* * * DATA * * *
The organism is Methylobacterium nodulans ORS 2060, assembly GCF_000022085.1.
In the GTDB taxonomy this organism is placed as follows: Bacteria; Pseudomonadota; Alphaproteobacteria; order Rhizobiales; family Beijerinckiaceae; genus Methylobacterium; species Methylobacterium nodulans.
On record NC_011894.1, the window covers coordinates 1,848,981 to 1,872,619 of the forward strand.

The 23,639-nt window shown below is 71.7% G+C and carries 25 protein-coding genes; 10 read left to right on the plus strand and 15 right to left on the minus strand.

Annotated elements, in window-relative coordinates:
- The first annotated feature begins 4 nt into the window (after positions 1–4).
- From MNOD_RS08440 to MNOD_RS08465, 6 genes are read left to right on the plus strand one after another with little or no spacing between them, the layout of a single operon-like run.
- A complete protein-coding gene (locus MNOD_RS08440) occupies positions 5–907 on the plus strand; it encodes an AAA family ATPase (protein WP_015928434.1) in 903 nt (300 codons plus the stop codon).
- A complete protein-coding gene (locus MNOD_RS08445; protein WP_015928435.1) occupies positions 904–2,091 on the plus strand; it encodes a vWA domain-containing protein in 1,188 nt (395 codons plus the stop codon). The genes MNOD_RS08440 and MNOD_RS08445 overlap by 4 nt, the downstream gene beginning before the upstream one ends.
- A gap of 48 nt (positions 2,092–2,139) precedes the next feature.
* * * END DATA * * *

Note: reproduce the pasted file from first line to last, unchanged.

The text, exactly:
The organism is Methylobacterium nodulans ORS 2060, assembly GCF_000022085.1.
In the GTDB taxonomy this organism is placed as follows: Bacteria; Pseudomonadota; Alphaproteobacteria; order Rhizobiales; family Beijerinckiaceae; genus Methylobacterium; species Methylobacterium nodulans.
On record NC_011894.1, the window covers coordinates 1,848,981 to 1,872,619 of the forward strand.

The 23,639-nt window shown below is 71.7% G+C and carries 25 protein-coding genes; 10 read left to right on the plus strand and 15 right to left on the minus strand.

Annotated elements, in window-relative coordinates:
- The first annotated feature begins 4 nt into the window (after positions 1–4).
- From MNOD_RS08440 to MNOD_RS08465, 6 genes are read left to right on the plus strand one after another with little or no spacing between them, the layout of a single operon-like run.
- A complete protein-coding gene (locus MNOD_RS08440) occupies positions 5–907 on the plus strand; it encodes an AAA family ATPase (protein WP_015928434.1) in 903 nt (300 codons plus the stop codon).
- A complete protein-coding gene (locus MNOD_RS08445; protein WP_015928435.1) occupies positions 904–2,091 on the plus strand; it encodes a vWA domain-containing protein in 1,188 nt (395 codons plus the stop codon). The genes MNOD_RS08440 and MNOD_RS08445 overlap by 4 nt, the downstream gene beginning before the upstream one ends.
- A gap of 48 nt (positions 2,092–2,139) precedes the next feature.